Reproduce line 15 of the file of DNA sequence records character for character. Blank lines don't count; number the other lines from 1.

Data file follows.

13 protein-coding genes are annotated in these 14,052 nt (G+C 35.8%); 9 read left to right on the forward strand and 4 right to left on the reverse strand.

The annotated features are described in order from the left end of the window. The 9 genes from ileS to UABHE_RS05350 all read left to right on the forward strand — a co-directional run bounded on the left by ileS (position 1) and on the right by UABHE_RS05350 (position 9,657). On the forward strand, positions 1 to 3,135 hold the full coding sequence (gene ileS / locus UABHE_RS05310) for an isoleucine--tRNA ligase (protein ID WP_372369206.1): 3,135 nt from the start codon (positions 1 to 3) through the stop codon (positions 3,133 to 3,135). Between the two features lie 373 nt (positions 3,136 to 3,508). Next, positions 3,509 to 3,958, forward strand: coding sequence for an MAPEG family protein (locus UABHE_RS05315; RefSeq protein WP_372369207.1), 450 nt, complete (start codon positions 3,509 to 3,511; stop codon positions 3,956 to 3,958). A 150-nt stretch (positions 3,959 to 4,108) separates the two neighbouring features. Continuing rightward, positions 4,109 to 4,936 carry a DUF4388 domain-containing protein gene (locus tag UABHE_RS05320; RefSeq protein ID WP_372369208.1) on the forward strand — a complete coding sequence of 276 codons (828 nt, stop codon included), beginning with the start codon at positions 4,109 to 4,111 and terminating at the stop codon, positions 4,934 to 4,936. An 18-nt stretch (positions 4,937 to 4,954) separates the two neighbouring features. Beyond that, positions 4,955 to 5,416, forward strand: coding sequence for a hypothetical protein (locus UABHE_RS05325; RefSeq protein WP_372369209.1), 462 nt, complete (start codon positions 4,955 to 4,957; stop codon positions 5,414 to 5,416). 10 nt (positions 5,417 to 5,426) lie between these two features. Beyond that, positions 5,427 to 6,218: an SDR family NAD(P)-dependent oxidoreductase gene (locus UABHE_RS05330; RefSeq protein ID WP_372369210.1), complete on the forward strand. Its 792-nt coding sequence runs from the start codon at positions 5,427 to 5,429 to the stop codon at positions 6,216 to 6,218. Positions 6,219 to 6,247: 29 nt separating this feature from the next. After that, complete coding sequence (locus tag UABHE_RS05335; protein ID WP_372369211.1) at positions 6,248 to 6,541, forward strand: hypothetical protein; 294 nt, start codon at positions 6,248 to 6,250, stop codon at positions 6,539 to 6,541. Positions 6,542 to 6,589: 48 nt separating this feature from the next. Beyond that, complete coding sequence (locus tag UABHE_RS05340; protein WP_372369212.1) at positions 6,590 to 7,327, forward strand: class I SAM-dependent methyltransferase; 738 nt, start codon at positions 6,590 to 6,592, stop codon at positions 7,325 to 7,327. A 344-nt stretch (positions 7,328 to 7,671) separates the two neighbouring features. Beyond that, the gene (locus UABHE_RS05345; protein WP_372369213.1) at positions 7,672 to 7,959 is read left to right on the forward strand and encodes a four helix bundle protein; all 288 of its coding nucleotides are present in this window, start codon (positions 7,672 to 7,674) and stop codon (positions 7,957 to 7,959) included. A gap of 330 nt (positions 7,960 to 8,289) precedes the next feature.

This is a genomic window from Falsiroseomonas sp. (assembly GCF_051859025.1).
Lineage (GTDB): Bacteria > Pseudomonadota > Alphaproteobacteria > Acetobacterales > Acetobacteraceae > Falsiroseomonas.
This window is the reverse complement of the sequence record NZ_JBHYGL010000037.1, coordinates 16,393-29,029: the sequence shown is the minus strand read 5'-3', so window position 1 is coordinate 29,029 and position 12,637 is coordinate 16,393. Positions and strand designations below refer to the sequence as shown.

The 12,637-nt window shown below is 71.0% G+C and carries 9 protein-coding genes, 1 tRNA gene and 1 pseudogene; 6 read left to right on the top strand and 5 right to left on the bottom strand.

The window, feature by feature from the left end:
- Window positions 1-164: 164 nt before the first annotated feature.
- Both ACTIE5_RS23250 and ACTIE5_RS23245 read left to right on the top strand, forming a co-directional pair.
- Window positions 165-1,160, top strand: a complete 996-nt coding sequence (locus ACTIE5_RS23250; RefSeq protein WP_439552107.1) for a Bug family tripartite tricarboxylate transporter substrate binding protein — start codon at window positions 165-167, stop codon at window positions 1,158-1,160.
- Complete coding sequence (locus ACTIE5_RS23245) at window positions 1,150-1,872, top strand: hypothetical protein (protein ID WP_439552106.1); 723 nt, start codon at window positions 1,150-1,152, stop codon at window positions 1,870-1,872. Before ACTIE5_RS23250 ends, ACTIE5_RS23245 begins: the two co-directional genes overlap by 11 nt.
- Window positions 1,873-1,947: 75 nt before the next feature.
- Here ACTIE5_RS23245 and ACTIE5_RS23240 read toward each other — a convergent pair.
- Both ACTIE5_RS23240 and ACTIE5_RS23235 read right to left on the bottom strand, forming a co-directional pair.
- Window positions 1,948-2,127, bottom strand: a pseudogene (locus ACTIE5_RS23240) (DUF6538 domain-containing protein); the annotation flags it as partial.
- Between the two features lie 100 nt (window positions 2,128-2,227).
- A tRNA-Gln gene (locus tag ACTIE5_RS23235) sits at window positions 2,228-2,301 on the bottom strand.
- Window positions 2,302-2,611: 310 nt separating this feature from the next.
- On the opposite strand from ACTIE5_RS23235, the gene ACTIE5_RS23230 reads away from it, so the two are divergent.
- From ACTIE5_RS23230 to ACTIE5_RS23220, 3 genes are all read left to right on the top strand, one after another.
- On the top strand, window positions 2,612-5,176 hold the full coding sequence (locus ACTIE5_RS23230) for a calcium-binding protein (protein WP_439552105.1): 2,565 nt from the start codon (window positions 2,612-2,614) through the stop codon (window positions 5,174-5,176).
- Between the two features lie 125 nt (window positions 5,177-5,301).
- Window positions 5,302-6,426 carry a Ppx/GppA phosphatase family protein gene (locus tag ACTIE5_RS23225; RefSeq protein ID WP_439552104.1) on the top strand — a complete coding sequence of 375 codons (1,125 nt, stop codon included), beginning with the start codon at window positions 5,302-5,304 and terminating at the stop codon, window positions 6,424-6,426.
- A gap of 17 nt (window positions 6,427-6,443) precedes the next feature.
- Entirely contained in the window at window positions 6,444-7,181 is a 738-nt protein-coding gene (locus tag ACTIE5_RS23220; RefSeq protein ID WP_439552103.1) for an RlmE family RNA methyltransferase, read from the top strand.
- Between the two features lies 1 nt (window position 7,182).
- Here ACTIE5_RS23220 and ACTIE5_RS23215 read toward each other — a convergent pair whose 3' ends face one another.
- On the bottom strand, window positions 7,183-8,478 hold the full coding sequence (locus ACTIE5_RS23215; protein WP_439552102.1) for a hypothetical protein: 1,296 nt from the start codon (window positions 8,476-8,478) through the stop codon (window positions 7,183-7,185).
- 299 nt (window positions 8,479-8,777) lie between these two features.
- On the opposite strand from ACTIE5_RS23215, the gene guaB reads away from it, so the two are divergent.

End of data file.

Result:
- Window positions 1,948-2,127, bottom strand: a pseudogene (locus ACTIE5_RS23240) (DUF6538 domain-containing protein); the annotation flags it as partial.